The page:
Pollution from pharmaceuticals and personal care products is wiping out freshwater ecosystems; testing criteria don’t account for ecological disruption

As the demand for pharmaceuticals and personal care products (PPCPs) continues to grow, so too does their impact on freshwater ecosystems. More than just that, the testing criteria for the harmful effects of PCCPs should be broadened to include ecologically disrupting compounds (EcoDC). These were the conclusions a team of researchers came to in their study, published in Elementa.

“Some 15 years ago, a landmark study found pharmaceuticals and personal care products in 80 percent of streams sampled across the U.S. Additional research confirmed similar patterns globally. The majority of these compounds are understudied, unregulated, and/or deemed ‘low risk’,” said study co-author and Cary Institute of Ecosystem Studies aquatic ecologist Emma Rosi. “Yet there is a growing body of knowledge that PPCPs disrupt aquatic ecosystems, even at low concentrations.”

To that end, Rosi and her colleagues gathered and analyzed several recent studies that focused on PPCPs and their ecological influence. “Recent research investigating sub-lethal ecological effects of PPCPs has demonstrated that environmentally relevant concentrations of these compounds may alter ecological interactions and processes…PPCPs can also alter relationships among organisms,” wrote the authors.

For example, they discussed a study from 2014 that pointed how fluoxetine, an antidepressant classified as a selective serotonin reuptake inhibitor (SSRI), inhibited predator avoidance behavior in Arabian toad tadpoles, causing them to become more susceptible to attacks from emperor dragonfly larvae. Fluoxetine, along with the SSRI citalopram, was also linked to decreased algal production by as much as 29 percent in a separate paper.

Even bacteria could be affected by the presence of PPCPs. The researchers behind two different studies found that triclosan, a common antimicrobial and anti-fungal agent, could alter the structure of bacteria and heighten bacterial resistance to other antimicrobial agents. (Related: Researchers discover link between antibiotic resistance and antibacterial ingredient triclosan.)

Lead study author Erinn Richmond has said of the results: “The bottom line is that even at low doses, PPCPs have the potential to disrupt the ecology of a system, leading to broader environmental consequences.”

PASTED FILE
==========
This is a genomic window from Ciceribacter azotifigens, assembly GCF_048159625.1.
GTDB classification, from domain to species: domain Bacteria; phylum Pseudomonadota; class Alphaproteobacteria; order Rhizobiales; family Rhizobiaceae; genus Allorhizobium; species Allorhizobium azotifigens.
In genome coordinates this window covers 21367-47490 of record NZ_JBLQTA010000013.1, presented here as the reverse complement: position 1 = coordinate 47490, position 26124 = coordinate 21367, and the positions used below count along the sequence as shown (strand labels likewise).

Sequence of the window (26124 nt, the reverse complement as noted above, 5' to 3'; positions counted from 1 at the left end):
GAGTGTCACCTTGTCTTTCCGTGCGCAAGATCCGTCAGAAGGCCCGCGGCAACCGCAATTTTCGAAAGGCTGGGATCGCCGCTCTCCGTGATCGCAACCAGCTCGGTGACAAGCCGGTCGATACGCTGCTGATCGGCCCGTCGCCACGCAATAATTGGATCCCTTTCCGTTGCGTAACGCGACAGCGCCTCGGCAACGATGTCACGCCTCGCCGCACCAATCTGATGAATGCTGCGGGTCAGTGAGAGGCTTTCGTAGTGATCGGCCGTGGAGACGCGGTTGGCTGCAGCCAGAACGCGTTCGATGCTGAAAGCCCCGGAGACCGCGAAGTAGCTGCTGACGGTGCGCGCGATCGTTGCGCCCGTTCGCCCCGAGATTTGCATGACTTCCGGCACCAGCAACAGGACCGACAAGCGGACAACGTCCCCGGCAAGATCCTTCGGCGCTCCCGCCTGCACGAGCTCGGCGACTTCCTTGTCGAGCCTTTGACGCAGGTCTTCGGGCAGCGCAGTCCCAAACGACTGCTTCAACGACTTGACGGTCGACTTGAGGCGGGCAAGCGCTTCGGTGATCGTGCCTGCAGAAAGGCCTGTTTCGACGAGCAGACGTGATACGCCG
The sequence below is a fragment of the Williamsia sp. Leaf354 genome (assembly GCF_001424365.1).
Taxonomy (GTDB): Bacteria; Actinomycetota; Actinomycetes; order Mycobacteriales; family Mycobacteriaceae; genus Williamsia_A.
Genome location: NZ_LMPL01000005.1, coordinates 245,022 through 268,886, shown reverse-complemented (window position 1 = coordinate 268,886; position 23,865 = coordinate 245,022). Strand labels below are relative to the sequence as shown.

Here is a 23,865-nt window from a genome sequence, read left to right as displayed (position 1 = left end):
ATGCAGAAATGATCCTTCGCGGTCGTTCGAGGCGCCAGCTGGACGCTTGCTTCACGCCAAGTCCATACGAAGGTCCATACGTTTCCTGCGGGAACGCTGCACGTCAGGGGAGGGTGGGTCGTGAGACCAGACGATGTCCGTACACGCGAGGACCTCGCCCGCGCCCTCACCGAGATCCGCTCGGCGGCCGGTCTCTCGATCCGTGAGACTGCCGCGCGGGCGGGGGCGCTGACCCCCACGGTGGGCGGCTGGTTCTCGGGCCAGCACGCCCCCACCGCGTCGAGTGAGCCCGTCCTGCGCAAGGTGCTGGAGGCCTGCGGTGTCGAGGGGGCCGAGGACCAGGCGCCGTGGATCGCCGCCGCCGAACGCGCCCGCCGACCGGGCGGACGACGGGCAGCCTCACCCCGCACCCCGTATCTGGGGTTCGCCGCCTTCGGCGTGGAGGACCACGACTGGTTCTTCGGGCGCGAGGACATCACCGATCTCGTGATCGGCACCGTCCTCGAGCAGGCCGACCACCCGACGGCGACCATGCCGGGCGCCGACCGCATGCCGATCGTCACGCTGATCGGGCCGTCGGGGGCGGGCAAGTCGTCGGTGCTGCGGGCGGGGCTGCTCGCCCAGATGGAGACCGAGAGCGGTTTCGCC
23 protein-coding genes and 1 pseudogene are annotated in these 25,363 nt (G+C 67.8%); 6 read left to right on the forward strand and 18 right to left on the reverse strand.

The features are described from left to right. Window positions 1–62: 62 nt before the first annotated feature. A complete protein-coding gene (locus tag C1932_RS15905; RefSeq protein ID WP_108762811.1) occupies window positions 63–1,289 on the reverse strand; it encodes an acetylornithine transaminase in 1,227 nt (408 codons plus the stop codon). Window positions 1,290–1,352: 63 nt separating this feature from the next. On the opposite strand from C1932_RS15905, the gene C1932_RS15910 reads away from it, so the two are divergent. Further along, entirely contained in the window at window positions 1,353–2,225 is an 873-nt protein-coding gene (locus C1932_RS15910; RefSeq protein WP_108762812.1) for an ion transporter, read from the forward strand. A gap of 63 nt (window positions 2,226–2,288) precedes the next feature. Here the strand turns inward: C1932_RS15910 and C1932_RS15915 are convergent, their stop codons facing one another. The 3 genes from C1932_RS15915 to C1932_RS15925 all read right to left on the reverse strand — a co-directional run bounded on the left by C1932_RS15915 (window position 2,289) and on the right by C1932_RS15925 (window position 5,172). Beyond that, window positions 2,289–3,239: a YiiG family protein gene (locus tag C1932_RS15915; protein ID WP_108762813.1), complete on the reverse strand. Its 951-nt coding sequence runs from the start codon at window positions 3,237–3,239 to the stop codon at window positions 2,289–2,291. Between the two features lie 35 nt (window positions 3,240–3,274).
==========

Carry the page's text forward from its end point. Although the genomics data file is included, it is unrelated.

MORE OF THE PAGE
On traditional toxicology tests, the researchers explained that their inadequacy lay in two main areas. First, the widely used lethal concentration 50 (LC50) test may determine the lethality of substances for singular organisms, but it fails to account for species diversity, the non-lethal yet disruptive effects of substances, and the possibility of these substances are bioaccumulating. Secondly, these tests don’t take into consideration the potential effects that could result from these substances mixing, as is the case for products like toothpastes and antihistamines which have long lists of ingredients.

“If you went to your doctor and mentioned that you were taking 30 different drugs, your doctor would likely tell you to stop. And yet, this is what’s happening in the environment. The bugs, fish, plants, and algae — they are all exposed to this mixture of drugs and we don’t know the impacts. We should think about how pharmaceuticals disrupt ecosystems, not just whether they kill things,” explained Rosi.

One suggested method put forth by Rossi was to introduce small concentrations of pharmaceuticals into artificial stream communities filled with bacteria, algae, and insects. Rossi and her collaborators already use this approach for their work. Any changes to the artificial stream communities — such as earlier insect emergence or oscillating photosynthesis rates — would be indicative of ecological disruption.

“We want scientists and funding agencies to undertake research focusing on the effects of PPCPs in aquatic environments and the extent to which these substances disrupt ecological processes,” said Richmond. “Ultimately, we hope that a greater scientific understanding of this issue will lead to increased public awareness of the need to keep these compounds out of our ecosystems.”

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